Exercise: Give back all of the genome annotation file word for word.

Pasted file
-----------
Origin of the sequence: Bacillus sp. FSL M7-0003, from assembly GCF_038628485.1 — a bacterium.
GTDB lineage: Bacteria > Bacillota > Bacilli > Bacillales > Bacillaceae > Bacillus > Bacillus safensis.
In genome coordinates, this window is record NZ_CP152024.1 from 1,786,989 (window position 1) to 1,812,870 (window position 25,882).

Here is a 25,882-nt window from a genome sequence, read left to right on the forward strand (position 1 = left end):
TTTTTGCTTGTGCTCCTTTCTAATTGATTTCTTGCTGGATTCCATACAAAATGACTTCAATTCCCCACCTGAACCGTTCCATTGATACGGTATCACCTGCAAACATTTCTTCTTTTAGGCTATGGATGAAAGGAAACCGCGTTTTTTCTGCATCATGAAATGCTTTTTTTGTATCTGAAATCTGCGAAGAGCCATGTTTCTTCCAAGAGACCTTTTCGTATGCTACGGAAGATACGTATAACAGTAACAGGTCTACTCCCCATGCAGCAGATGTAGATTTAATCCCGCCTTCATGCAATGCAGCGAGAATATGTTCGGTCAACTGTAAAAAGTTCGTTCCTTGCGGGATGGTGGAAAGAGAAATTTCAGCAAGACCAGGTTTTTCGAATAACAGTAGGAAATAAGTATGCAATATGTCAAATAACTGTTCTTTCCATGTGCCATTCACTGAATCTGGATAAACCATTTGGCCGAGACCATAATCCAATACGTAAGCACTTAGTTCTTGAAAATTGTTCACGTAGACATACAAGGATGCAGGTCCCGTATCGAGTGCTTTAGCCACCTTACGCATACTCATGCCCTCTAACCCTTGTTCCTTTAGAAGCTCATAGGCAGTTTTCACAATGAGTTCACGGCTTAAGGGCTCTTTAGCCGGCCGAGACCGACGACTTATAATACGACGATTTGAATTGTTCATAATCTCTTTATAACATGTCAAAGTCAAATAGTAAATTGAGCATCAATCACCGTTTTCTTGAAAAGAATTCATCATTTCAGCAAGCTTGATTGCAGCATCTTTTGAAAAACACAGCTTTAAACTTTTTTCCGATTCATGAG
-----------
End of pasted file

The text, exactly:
Origin of the sequence: Bacillus sp. FSL M7-0003, from assembly GCF_038628485.1 — a bacterium.
GTDB lineage: Bacteria > Bacillota > Bacilli > Bacillales > Bacillaceae > Bacillus > Bacillus safensis.
In genome coordinates, this window is record NZ_CP152024.1 from 1,786,989 (window position 1) to 1,812,870 (window position 25,882).

Here is a 25,882-nt window from a genome sequence, read left to right on the forward strand (position 1 = left end):
TTTTTGCTTGTGCTCCTTTCTAATTGATTTCTTGCTGGATTCCATACAAAATGACTTCAATTCCCCACCTGAACCGTTCCATTGATACGGTATCACCTGCAAACATTTCTTCTTTTAGGCTATGGATGAAAGGAAACCGCGTTTTTTCTGCATCATGAAATGCTTTTTTTGTATCTGAAATCTGCGAAGAGCCATGTTTCTTCCAAGAGACCTTTTCGTATGCTACGGAAGATACGTATAACAGTAACAGGTCTACTCCCCATGCAGCAGATGTAGATTTAATCCCGCCTTCATGCAATGCAGCGAGAATATGTTCGGTCAACTGTAAAAAGTTCGTTCCTTGCGGGATGGTGGAAAGAGAAATTTCAGCAAGACCAGGTTTTTCGAATAACAGTAGGAAATAAGTATGCAATATGTCAAATAACTGTTCTTTCCATGTGCCATTCACTGAATCTGGATAAACCATTTGGCCGAGACCATAATCCAATACGTAAGCACTTAGTTCTTGAAAATTGTTCACGTAGACATACAAGGATGCAGGTCCCGTATCGAGTGCTTTAGCCACCTTACGCATACTCATGCCCTCTAACCCTTGTTCCTTTAGAAGCTCATAGGCAGTTTTCACAATGAGTTCACGGCTTAAGGGCTCTTTAGCCGGCCGAGACCGACGACTTATAATACGACGATTTGAATTGTTCATAATCTCTTTATAACATGTCAAAGTCAAATAGTAAATTGAGCATCAATCACCGTTTTCTTGAAAAGAATTCATCATTTCAGCAAGCTTGATTGCAGCATCTTTTGAAAAACACAGCTTTAAACTTTTTTCCGATTCATGAG